Nairobi, 29 May (ENI) –Some Kenyan Christian and Muslim leaders say that U.S. President Barack Obama has decided to avoid his father’s home country during his debut visit to Africa as a statement against poor governance in Kenya.
Other Kenyans have simply expressed regret that their country is not on Obama’s itinerary.
"People are angrier with the government than about Obama’s failure to come to his ancestral home," Anglican Bishop Joseph Wasoga of Maseno West told Ecumenical News International, a few days after the U.S. State Department announced Obama would visit Egypt on 4 June, to address the Muslim world.
From 10 to 11 July, Obama will visit Ghana in his first official stop in Sub–Saharan Africa.
Kenyans, who have a special affinity to Obama due to his father’s birth in the east African country, have since debated the presidential itinerary.
Wasoga said Kenyans had understood the U.S. government’s view to mean that it did not want, "to be associated with a government uninterested in reforms".
"His arrival here [in Africa] becomes a real moment of celebration," said Wasoga. "But we do not want a contradiction, that he arrives and there is nothing to celebrate."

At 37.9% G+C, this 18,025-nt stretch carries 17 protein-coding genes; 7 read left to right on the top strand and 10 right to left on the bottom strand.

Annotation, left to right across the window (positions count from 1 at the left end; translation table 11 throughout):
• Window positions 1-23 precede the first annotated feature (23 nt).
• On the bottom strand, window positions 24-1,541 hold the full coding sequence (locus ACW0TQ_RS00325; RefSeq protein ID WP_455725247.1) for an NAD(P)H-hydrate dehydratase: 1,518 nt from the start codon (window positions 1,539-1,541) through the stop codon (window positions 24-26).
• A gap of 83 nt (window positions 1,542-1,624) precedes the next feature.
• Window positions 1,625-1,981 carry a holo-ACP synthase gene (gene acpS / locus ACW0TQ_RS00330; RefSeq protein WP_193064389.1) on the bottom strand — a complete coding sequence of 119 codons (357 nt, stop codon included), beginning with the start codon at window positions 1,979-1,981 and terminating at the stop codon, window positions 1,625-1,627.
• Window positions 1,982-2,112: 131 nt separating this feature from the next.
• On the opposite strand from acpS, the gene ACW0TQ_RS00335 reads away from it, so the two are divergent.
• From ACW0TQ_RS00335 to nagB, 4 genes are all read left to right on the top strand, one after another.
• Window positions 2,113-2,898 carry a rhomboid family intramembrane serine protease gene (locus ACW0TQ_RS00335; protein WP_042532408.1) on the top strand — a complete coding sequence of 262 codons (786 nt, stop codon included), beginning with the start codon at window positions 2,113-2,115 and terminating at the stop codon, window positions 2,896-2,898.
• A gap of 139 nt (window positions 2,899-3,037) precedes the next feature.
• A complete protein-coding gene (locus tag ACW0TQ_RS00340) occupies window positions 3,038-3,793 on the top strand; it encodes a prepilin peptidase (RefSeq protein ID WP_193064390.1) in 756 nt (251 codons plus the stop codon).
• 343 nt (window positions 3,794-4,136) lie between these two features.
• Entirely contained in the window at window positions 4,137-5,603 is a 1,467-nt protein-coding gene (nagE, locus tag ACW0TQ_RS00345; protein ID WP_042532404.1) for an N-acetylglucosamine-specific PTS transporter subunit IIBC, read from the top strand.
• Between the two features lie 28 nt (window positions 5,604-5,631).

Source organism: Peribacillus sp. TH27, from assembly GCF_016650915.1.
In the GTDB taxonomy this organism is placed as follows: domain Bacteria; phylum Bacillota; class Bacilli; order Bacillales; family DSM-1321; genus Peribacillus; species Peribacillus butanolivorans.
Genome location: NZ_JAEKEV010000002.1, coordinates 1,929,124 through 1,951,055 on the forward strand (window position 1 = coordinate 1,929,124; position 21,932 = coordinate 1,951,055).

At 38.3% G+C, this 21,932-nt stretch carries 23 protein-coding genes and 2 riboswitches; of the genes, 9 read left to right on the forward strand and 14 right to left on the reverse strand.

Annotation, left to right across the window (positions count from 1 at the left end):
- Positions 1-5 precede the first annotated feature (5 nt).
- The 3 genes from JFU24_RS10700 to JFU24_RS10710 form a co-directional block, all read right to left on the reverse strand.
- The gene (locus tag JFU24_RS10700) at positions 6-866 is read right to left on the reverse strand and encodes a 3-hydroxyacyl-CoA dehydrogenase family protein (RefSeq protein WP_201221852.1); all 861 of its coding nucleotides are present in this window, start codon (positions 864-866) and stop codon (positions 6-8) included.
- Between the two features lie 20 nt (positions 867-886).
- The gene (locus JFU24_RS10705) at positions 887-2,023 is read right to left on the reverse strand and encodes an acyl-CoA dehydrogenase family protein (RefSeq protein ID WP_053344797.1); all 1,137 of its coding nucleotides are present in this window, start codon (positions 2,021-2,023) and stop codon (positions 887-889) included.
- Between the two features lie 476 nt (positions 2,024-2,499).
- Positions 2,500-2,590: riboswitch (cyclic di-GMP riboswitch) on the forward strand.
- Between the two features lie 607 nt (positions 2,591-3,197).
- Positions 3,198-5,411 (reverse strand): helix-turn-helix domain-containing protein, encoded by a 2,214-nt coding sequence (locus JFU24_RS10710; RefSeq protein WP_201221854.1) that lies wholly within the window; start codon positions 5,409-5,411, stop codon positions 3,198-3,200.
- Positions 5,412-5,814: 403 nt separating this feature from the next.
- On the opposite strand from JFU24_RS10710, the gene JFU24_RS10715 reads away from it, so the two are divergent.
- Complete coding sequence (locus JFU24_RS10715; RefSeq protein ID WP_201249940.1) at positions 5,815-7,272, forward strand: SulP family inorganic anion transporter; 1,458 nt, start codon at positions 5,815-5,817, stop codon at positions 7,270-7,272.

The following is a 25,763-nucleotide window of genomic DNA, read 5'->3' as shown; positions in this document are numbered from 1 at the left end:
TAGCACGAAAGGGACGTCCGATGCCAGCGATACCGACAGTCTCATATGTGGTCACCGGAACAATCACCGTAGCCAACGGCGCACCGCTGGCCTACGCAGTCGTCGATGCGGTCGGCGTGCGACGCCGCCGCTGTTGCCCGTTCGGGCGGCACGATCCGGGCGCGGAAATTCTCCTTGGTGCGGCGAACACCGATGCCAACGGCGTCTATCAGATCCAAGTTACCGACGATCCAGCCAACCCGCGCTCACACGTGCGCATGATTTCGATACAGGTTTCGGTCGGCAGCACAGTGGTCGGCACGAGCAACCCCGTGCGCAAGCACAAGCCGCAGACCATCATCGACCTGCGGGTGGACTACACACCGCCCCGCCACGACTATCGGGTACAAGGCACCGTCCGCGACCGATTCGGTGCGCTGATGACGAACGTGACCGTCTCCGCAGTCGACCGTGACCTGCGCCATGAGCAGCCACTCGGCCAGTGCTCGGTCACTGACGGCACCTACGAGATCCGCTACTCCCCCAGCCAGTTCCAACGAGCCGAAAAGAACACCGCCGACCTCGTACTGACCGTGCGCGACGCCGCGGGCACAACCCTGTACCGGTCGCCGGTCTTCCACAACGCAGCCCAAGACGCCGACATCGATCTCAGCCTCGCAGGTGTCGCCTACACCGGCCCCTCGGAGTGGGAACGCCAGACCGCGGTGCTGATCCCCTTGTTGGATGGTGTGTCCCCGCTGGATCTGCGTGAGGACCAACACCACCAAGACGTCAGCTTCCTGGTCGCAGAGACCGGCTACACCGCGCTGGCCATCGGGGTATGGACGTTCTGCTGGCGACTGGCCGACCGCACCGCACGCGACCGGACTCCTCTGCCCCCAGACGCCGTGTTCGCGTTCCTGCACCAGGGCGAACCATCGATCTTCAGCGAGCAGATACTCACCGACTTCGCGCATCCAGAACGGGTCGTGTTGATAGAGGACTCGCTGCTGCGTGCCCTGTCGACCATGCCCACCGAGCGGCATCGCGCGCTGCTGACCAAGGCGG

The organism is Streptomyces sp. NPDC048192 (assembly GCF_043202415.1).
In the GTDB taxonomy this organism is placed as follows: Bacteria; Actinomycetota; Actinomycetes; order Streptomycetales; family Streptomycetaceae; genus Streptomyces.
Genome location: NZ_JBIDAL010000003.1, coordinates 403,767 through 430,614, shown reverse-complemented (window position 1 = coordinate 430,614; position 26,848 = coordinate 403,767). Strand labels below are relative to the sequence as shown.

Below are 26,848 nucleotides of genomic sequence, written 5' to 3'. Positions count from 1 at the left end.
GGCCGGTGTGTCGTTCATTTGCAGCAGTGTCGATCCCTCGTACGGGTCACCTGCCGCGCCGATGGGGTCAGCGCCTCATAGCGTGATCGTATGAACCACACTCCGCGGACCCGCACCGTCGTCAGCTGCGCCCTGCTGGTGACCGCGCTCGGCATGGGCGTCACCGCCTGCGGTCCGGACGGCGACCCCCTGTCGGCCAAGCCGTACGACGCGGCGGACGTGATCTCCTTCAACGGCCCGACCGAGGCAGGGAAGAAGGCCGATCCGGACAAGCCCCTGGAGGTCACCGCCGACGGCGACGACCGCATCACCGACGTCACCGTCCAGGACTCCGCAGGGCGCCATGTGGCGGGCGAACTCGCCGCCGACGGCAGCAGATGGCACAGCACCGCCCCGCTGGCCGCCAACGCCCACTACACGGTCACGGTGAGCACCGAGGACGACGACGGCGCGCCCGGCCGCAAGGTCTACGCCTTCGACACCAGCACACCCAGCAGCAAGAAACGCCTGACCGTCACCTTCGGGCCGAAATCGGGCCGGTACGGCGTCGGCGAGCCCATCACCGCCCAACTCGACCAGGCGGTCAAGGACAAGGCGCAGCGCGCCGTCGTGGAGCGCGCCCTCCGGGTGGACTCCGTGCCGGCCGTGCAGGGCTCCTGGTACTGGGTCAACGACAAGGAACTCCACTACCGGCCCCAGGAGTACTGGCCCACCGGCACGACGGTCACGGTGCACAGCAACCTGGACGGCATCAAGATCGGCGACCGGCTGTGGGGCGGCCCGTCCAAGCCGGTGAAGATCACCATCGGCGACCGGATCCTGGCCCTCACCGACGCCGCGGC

Sheikh Juma Ngao, the Mombasa-based chairperson of the Supreme Council of Kenya Muslims said Ghana was a good example of Africa’s real path towards democracy.
"Let Kenyans learn from Ghana to unite and reconcile the country, in order to carry out complete constitutional reforms," said Ngao. "But I am sure he must visit his ancestral land in the course of his leadership."
In Nyang’oma Kogelo in western Kenya, where the U.S. president’s late father, Hussein Obama, came from, many people are dispirited. Like other Kenyans, they had hoped Obama would visit his father’s ancestral land.
"One cannot run away from one’s home, no matter how bad it is," commented Washington Gede, a Pentecostal church leader in western Kenya.
"We prayed during his election and God answered our prayers. It would be proper if he finds time out of his busy schedule to visit his ancestral land," noted Anglican Bishop Simon Oketch of Maseno North. In November, Kenya declared a national holiday and celebration when Obama was elected president.
"He has a special relationship with Kenya and will visit at an appropriate time," said Moses Wetangula, Kenya’s foreign affairs minister.
(c) Ecumenical News International